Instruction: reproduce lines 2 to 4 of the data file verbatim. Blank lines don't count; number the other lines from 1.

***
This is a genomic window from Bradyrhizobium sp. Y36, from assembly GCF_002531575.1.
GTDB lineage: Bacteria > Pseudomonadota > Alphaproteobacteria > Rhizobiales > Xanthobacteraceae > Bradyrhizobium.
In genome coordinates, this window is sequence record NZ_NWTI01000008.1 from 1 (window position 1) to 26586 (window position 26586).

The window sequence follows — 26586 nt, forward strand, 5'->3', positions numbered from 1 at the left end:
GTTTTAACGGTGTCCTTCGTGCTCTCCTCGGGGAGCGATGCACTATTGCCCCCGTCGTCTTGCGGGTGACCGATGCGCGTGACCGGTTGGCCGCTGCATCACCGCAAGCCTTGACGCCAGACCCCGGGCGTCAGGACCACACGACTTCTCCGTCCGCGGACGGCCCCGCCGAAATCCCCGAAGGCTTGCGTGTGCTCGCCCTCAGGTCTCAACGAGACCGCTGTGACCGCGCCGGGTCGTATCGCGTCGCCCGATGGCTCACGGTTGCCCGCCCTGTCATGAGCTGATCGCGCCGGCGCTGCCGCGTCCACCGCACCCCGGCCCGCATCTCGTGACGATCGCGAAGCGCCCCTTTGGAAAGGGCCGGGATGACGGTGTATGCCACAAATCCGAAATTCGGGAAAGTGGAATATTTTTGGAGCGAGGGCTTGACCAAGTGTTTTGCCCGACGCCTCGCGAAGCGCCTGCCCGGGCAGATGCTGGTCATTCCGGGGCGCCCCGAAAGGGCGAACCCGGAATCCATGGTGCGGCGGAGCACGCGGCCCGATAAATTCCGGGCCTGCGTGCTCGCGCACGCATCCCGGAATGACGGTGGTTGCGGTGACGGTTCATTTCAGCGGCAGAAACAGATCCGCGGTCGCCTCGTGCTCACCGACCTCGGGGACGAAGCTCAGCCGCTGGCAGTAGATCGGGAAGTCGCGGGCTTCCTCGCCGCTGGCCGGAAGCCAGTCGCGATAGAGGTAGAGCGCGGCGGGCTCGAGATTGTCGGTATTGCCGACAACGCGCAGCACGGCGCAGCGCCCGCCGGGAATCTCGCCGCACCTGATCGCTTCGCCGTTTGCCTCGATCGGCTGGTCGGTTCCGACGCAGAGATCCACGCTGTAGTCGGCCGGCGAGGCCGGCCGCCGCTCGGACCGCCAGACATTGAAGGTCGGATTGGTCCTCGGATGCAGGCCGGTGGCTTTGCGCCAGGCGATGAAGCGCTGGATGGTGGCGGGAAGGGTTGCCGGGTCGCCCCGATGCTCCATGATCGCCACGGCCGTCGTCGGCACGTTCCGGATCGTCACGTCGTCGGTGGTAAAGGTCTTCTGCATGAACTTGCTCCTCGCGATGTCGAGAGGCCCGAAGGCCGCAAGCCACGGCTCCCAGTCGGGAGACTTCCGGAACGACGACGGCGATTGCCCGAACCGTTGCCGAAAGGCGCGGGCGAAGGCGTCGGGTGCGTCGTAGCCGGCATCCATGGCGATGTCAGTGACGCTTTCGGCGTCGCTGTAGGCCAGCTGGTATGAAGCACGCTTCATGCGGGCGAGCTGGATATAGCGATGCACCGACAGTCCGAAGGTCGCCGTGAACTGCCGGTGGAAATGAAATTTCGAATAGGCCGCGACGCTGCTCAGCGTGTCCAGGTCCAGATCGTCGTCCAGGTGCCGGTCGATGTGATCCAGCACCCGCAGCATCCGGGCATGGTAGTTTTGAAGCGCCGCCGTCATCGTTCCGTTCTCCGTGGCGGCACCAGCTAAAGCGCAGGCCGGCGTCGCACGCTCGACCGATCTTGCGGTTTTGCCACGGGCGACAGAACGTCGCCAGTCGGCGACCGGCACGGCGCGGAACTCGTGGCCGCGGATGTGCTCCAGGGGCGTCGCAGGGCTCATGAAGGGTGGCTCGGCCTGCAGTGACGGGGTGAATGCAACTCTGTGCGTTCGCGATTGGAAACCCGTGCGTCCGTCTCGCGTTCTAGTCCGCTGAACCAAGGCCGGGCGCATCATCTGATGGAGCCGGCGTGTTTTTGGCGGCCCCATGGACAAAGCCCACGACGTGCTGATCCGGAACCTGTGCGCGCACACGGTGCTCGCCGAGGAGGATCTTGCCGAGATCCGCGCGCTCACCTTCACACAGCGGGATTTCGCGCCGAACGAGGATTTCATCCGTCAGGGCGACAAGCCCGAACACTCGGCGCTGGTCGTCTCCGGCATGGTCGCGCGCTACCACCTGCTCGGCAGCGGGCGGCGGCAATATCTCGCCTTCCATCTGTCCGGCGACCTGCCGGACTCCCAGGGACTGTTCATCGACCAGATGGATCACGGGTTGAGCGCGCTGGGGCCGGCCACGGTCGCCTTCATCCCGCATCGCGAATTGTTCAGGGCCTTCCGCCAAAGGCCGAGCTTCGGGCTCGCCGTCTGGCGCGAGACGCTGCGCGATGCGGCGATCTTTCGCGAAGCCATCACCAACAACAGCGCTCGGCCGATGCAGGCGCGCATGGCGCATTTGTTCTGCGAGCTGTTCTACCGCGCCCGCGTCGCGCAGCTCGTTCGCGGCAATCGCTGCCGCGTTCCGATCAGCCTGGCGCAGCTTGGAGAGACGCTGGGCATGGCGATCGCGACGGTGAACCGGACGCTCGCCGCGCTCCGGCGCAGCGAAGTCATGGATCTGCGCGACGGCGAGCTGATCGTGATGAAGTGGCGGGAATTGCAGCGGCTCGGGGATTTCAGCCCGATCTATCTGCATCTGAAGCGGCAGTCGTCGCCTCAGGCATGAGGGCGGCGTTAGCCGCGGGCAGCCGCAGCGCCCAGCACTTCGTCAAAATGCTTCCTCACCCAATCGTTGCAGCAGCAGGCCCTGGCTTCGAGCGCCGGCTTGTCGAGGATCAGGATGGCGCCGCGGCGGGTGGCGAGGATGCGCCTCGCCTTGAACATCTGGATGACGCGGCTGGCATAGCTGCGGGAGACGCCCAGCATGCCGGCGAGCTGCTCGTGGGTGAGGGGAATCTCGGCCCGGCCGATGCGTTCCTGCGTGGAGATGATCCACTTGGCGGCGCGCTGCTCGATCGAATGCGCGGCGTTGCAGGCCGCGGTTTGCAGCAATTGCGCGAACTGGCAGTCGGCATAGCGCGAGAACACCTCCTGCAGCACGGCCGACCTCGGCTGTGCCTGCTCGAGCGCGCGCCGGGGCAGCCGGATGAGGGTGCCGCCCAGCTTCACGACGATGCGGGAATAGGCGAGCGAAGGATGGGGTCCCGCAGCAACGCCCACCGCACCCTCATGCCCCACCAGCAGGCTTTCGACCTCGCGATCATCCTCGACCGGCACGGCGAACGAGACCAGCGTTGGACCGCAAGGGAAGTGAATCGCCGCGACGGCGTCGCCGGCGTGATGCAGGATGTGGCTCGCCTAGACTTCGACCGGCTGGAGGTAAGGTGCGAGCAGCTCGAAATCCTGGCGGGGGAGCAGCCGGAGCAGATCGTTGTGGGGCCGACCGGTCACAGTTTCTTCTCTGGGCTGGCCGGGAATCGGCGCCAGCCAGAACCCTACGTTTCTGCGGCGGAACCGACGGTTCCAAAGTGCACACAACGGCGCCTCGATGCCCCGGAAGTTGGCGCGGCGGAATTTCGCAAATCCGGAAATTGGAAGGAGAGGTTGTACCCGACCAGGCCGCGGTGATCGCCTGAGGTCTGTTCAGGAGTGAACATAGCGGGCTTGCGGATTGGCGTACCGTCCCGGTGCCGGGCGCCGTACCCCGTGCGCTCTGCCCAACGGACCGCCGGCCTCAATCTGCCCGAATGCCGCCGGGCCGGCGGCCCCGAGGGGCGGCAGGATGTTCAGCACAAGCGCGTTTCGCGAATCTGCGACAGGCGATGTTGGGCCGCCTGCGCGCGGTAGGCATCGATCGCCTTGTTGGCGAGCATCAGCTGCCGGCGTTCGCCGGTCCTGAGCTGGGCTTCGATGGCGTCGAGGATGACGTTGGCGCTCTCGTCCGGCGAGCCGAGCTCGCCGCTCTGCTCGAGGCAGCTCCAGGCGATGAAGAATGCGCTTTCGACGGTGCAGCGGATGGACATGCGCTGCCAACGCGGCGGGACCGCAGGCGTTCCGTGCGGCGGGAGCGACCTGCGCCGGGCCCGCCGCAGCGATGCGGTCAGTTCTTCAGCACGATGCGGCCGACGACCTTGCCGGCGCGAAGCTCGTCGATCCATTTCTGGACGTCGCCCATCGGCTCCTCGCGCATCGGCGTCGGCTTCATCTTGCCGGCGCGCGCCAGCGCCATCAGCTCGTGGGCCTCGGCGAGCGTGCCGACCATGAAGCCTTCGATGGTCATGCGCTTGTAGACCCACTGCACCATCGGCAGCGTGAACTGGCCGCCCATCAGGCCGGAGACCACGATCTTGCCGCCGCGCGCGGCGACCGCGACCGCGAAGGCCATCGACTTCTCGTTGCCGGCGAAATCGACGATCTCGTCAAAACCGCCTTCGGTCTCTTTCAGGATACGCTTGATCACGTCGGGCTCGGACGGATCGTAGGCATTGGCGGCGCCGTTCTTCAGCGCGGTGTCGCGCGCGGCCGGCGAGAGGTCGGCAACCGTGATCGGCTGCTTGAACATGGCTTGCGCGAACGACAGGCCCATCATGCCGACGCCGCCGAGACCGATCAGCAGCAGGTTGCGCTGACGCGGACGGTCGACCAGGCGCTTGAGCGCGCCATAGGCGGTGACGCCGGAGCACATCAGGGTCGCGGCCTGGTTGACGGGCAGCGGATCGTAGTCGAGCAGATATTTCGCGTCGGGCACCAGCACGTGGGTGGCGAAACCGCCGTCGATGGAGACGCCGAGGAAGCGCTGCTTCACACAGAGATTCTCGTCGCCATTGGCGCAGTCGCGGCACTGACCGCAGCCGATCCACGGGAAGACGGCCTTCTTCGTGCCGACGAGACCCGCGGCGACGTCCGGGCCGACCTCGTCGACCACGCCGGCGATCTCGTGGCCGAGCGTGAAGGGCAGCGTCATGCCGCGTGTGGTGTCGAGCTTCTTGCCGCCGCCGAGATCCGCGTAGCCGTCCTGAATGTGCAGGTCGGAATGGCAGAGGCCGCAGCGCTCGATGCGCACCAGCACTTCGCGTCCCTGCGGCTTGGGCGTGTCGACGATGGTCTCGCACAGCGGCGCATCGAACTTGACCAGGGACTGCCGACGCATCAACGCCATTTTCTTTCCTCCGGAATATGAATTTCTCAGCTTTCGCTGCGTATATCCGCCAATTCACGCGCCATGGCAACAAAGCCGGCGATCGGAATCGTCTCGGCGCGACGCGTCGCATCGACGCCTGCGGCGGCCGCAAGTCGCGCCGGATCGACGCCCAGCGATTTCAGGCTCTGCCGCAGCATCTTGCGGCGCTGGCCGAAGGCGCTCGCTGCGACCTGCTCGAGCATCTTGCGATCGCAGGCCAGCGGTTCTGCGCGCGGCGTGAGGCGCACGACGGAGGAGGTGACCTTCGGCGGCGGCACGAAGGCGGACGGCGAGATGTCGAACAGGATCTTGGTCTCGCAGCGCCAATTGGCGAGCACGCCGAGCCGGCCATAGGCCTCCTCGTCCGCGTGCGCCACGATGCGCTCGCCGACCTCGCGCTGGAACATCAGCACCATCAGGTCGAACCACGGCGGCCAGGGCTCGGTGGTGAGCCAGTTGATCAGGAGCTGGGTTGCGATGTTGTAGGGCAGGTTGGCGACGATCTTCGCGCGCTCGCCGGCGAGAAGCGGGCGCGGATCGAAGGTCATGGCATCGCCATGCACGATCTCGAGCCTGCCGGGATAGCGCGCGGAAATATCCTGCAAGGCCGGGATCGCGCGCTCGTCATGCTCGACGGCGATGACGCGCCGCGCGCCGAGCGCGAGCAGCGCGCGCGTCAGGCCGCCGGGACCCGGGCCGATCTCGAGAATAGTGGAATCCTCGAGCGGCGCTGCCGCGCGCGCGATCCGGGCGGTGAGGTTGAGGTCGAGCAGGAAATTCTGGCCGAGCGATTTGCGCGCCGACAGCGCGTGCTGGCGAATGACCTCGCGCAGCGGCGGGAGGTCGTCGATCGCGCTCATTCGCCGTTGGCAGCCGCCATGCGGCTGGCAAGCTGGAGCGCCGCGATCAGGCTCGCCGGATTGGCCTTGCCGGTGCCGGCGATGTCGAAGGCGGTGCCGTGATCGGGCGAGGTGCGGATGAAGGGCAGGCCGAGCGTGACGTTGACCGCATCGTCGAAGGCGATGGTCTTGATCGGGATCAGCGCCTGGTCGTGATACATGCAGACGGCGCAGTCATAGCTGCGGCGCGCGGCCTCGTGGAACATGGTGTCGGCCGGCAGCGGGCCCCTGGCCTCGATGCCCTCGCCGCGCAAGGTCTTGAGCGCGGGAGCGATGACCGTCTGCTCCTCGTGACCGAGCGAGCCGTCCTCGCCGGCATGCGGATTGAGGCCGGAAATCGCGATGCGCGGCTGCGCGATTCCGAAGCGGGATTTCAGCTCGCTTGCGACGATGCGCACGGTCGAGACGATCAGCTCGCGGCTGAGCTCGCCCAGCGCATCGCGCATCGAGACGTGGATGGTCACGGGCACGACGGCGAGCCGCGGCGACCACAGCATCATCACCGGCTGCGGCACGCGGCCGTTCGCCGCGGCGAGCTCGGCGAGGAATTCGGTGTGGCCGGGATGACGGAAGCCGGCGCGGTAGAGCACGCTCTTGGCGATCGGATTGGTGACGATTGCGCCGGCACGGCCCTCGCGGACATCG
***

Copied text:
GTDB lineage: Bacteria > Pseudomonadota > Alphaproteobacteria > Rhizobiales > Xanthobacteraceae > Bradyrhizobium.
In genome coordinates, this window is sequence record NZ_NWTI01000008.1 from 1 (window position 1) to 26586 (window position 26586).

The window sequence follows — 26586 nt, forward strand, 5'->3', positions numbered from 1 at the left end: